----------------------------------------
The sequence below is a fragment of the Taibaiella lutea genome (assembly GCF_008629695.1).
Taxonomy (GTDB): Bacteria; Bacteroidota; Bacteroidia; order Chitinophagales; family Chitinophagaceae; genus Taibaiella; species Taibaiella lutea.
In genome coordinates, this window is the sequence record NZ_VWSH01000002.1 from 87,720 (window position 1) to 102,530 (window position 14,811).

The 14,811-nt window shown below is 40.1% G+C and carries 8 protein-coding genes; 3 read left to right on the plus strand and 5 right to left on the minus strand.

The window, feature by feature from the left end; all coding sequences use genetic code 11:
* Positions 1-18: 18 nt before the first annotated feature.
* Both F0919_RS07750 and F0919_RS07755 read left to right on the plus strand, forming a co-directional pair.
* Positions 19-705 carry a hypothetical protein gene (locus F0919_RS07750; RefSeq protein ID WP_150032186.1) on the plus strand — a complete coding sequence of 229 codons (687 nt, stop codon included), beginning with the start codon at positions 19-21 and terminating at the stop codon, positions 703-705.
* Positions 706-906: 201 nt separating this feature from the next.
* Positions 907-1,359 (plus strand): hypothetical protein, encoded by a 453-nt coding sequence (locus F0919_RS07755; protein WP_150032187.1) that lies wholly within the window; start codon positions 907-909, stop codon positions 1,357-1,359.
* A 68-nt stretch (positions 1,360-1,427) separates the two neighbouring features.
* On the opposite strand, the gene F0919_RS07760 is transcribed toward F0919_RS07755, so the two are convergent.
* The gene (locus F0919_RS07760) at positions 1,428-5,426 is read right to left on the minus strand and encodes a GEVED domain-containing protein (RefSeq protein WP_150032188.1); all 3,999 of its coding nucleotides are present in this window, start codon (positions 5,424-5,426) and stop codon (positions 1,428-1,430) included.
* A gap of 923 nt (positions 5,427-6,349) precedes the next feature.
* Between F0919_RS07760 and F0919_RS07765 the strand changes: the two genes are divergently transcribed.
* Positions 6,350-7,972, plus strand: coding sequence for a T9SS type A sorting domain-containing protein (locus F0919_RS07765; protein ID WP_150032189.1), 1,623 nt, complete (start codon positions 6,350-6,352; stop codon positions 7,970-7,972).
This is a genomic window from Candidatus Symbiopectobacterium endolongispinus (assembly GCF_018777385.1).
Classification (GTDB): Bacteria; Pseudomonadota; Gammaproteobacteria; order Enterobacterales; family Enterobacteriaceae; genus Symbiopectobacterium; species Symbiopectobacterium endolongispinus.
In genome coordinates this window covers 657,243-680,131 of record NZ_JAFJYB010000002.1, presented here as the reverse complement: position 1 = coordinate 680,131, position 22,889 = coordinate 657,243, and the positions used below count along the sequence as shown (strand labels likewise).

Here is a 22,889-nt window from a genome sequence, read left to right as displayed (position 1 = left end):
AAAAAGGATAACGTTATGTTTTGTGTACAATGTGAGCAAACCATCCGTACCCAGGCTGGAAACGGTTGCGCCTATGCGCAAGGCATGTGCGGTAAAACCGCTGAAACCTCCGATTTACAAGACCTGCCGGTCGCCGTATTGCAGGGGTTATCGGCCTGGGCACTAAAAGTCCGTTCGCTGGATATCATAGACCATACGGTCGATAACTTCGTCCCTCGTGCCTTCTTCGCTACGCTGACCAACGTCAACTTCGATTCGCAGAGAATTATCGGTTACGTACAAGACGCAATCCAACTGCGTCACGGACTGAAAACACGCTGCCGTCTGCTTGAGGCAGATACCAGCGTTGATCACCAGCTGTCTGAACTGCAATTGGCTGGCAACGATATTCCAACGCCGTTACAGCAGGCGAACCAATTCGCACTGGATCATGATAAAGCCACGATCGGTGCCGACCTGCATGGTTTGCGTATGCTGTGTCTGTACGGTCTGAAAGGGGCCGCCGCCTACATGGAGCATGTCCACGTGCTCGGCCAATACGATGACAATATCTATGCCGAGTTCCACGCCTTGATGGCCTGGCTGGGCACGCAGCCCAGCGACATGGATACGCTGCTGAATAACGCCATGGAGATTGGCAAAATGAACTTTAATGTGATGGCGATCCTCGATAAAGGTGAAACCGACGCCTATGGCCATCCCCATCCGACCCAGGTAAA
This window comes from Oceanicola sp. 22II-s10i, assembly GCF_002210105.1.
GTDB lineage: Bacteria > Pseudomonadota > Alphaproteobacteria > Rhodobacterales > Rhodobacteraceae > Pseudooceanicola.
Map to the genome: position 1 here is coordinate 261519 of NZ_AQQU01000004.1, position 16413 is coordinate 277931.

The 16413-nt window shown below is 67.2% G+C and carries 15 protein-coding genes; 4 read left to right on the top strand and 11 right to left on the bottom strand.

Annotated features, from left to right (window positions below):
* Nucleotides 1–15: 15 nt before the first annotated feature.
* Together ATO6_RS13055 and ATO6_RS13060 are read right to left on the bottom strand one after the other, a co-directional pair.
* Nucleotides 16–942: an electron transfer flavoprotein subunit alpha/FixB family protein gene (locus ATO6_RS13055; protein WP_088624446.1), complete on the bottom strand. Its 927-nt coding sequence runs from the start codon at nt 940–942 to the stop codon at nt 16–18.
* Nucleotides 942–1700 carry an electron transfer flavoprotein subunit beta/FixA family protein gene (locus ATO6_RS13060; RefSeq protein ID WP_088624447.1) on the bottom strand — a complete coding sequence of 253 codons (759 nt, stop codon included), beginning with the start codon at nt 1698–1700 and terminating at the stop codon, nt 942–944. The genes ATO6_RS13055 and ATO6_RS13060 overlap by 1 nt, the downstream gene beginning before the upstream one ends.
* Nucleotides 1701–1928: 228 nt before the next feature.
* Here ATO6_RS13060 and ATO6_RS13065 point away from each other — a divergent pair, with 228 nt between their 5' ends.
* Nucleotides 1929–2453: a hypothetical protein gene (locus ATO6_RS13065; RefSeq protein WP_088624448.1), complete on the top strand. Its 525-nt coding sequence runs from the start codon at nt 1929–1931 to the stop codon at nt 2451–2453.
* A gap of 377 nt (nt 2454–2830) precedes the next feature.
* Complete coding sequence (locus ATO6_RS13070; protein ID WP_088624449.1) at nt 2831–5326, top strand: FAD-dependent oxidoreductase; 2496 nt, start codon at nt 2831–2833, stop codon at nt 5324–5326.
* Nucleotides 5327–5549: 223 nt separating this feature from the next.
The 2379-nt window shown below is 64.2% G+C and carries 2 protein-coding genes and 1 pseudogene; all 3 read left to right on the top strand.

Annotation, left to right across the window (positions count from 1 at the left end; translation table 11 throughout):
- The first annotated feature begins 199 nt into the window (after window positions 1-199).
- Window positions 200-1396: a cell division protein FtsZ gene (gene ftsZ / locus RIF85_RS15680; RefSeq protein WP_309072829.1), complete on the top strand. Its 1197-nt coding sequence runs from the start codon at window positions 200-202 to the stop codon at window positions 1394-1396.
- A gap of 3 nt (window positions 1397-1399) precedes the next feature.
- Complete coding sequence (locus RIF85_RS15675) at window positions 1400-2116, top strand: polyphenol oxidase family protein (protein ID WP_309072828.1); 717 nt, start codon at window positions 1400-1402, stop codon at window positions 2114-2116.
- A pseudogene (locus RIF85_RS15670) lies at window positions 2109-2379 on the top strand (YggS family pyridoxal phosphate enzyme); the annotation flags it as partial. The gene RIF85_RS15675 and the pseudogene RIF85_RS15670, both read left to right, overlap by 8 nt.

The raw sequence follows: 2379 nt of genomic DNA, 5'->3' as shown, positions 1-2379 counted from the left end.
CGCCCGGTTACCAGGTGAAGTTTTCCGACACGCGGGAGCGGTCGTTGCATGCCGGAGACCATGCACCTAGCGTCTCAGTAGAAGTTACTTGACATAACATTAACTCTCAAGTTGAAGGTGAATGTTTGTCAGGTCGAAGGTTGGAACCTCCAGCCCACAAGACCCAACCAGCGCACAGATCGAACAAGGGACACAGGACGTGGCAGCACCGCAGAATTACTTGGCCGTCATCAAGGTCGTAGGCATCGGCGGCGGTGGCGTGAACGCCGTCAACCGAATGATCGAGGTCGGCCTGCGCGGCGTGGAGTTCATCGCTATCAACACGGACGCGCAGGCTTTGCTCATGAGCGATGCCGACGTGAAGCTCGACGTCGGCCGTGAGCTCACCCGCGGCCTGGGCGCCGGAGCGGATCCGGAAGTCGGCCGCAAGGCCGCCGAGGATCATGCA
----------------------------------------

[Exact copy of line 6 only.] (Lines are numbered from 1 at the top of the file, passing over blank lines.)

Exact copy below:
* Positions 1-18: 18 nt before the first annotated feature.